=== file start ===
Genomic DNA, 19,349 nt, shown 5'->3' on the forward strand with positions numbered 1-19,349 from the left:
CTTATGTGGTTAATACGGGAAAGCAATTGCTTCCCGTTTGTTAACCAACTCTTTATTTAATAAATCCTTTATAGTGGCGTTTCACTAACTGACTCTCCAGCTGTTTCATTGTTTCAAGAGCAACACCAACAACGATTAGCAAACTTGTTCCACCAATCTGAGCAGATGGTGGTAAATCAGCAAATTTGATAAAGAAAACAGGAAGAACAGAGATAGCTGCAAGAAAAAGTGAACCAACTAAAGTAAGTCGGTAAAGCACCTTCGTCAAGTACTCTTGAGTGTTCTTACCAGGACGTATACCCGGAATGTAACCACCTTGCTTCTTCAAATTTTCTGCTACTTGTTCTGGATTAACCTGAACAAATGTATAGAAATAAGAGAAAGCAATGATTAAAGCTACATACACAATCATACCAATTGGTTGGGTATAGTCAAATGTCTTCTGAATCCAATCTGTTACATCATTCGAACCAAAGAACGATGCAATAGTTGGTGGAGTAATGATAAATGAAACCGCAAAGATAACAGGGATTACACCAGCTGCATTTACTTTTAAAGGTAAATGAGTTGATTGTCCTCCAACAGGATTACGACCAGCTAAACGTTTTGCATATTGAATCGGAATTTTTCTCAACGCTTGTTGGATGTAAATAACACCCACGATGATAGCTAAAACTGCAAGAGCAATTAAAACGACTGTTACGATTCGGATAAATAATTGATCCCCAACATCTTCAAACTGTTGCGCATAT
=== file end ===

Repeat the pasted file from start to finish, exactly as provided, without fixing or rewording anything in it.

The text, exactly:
Genomic DNA, 19,349 nt, shown 5'->3' on the forward strand with positions numbered 1-19,349 from the left:
CTTATGTGGTTAATACGGGAAAGCAATTGCTTCCCGTTTGTTAACCAACTCTTTATTTAATAAATCCTTTATAGTGGCGTTTCACTAACTGACTCTCCAGCTGTTTCATTGTTTCAAGAGCAACACCAACAACGATTAGCAAACTTGTTCCACCAATCTGAGCAGATGGTGGTAAATCAGCAAATTTGATAAAGAAAACAGGAAGAACAGAGATAGCTGCAAGAAAAAGTGAACCAACTAAAGTAAGTCGGTAAAGCACCTTCGTCAAGTACTCTTGAGTGTTCTTACCAGGACGTATACCCGGAATGTAACCACCTTGCTTCTTCAAATTTTCTGCTACTTGTTCTGGATTAACCTGAACAAATGTATAGAAATAAGAGAAAGCAATGATTAAAGCTACATACACAATCATACCAATTGGTTGGGTATAGTCAAATGTCTTCTGAATCCAATCTGTTACATCATTCGAACCAAAGAACGATGCAATAGTTGGTGGAGTAATGATAAATGAAACCGCAAAGATAACAGGGATTACACCAGCTGCATTTACTTTTAAAGGTAAATGAGTTGATTGTCCTCCAACAGGATTACGACCAGCTAAACGTTTTGCATATTGAATCGGAATTTTTCTCAACGCTTGTTGGATGTAAATAACACCCACGATGATAGCTAAAACTGCAAGAGCAATTAAAACGACTGTTACGATTCGGATAAATAATTGATCCCCAACATCTTCAAACTGTTGCGCATAT